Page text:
Don’t Be Naughty with Notice
12th September, 2019
Andrew Knorpel looks at the potential criminal liability which arises when an employer and employee “agree” that either notice was given or employment was terminated on a date which differs…
A guide for separated parents on avoiding conflict with some useful advice in the Elmbridge Lifestyle Magazine April issue.
Summer camps are becoming an increasingly popular way of entertaining your child during those long summer breaks, and for good reason. Your child will get a week or two away from the sofa and their phones, and you can have a week or two without the constant worry of how to occupy them. However for separated parents the mention of summer camps will naturally elicit some different concerns. This helpful, easy to remember, guide will ensure that the only difficulties you’ll face will come when trying to convince your child to come home at the end of camp.
The most important point to remember, is that this is all for your child. Parenting is an inexact science, and opinions will always differ on what is ‘best for the child’. At the same time your child will have a personality of their own, but may not want to voice them to avoid adding to any perceived conflict between their parents. So make sure you talk to your child, ask them which camp they’d like to go to and why. Furthermore, whatever is decided, make sure that they know it is a decision supported by all of their parents. This way, your child will go to camp with a clear mind, free of any anxieties, and be able to enjoy it to its fullest extent.
Following on from the point above, making sure that your child’s needs are put first will inevitably require a fair bit of compromise. This will come as no surprise to separated parents, but discrete issues such as summer camps sometimes have a habit of seeing parents taking very firm yes/no stances. For example, if your child has expressed a desire to go to a summer camp, this may mean reworking existing childcare arrangements because one parent will effectively be ‘losing’ that period of time.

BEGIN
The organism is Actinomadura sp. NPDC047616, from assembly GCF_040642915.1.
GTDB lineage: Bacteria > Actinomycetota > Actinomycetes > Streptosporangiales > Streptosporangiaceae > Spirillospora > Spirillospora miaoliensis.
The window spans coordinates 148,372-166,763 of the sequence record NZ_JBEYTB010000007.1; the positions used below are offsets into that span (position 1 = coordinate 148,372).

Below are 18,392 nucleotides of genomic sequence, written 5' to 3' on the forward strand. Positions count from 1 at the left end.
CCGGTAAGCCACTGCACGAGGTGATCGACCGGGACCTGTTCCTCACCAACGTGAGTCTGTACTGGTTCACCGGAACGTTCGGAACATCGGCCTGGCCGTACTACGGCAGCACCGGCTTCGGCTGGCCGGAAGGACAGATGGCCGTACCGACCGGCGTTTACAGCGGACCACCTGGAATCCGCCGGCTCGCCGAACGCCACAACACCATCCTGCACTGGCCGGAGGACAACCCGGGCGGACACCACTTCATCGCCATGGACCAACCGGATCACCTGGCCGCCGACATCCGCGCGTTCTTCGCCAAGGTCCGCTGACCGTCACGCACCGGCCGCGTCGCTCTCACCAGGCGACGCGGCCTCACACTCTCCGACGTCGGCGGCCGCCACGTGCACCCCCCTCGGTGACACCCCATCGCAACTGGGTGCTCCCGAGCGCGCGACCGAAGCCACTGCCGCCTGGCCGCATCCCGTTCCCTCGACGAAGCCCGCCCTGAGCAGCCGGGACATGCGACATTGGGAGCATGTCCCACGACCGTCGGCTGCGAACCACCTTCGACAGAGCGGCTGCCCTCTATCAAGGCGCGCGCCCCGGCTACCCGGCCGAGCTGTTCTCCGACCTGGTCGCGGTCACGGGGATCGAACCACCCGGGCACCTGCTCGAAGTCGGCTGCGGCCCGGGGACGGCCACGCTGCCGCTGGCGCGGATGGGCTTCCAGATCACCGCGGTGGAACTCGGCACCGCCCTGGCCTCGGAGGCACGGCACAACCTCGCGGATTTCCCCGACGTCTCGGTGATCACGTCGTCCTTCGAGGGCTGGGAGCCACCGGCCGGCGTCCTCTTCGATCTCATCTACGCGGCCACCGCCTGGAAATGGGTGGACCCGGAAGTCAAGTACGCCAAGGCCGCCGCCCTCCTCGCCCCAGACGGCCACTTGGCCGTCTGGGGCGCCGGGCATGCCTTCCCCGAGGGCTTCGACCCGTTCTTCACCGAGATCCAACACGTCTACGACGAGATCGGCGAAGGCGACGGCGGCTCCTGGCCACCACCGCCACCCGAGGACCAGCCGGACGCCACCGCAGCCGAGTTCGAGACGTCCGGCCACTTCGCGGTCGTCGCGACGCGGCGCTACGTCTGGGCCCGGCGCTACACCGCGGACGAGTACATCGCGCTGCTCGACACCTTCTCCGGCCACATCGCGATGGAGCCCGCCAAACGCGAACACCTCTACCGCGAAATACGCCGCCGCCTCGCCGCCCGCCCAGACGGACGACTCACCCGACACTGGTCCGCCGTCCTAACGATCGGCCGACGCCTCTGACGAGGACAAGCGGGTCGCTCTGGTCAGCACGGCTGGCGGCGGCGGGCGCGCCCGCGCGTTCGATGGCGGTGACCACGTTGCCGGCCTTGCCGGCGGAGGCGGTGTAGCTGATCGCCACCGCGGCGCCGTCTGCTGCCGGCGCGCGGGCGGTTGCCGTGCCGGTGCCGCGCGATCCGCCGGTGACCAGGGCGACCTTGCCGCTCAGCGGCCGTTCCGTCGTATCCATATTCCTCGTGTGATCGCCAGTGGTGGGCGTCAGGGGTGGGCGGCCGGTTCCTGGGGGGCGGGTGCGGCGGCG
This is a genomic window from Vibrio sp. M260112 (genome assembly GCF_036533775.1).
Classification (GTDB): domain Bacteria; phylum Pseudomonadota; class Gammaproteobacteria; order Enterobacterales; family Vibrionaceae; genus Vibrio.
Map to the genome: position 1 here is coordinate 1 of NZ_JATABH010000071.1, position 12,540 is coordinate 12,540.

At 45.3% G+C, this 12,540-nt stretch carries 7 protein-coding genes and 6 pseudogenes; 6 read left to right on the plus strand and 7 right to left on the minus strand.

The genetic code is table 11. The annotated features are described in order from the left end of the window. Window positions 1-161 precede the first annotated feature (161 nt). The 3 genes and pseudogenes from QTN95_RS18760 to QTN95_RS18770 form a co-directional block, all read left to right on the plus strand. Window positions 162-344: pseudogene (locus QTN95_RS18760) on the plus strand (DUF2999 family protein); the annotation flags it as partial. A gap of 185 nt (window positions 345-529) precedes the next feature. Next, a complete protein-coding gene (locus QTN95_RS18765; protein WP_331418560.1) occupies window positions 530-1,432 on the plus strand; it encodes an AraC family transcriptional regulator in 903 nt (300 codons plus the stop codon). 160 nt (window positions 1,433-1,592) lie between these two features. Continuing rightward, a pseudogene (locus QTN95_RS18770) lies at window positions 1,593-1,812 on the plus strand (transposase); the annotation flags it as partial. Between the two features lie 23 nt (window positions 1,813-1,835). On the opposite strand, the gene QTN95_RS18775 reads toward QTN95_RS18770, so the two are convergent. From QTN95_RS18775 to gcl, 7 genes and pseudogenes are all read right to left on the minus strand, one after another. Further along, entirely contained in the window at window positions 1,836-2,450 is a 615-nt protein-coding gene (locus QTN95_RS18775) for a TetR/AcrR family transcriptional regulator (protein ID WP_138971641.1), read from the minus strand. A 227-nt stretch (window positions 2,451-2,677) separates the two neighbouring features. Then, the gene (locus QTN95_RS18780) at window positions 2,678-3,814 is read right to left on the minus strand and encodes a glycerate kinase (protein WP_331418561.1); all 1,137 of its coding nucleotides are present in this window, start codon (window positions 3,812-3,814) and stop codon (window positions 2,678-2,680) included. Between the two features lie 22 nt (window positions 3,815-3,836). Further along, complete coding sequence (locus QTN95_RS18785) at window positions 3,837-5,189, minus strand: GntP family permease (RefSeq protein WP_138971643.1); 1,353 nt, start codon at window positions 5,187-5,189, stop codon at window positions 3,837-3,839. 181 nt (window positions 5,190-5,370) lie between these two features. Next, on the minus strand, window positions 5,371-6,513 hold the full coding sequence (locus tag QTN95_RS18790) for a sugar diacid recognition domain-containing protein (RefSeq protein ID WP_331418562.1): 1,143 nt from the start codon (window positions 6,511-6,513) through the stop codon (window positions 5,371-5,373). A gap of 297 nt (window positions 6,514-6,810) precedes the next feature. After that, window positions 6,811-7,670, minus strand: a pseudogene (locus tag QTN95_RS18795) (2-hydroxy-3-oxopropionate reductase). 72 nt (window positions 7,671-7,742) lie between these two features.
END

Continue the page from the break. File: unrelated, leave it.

There will be a cost to sending your child on these camps that may well not be covered by existing maintenance arrangements. Again, it’s important to avoid a scenario where the summer camp has to be changed or even worse cancelled because an agreement couldn’t be reached over who is to pay.
With camps abroad potentially costing upwards of £1,500 per child, before additional expenses such as clothes and any equipment are factored in, having a frank discussion about how the camp will be funded well in advance of it being booked is a must. Also remember that places on the more sought after camps do fill up quickly, so this makes it even more important to have discussions about costs as early as possible.
As a general rule, parents like knowing where their child is going to be at any given time. Of course when that child shares their time between two homes this isn’t always possible, so it is imperative that both parents are aware as soon as the subject of a summer camp is brought up. It is much harder to reach an agreement on subjects like cost and destination when one parent feels like the subject has been sprung on them in some way, so open and clear lines of communication between the parents are key.
Consent (if the summer camp is abroad)
If the camp takes place outside of England & Wales, all persons with parental responsibility of the child will need to give consent to the trip. Now if the points above have been followed, all of the relevant parties involved will be aware of the trip. However in instances where one parent (who has parental responsibility) is somewhat less involved in making these sorts of decisions, it is absolutely essential that their consent to a trip abroad is obtained.
And as a last resort there is the…
In instances where an agreement really cannot be reached, for example where consent to a trip abroad is withheld or a parent objects to the child attending a particular camp, an application to the court will have to be made. Court cases can be costly and almost inevitably leave a feeling of resentment between the parents, so an application should really only be made when all other avenues to a compromised agreement have been exhausted.
“We’re all going on a summer holiday” – but what happens after that? Rachel Lemon looks into the possible consequences of couples spending some real time together.
Miranda Green looks at the complexities of international family law.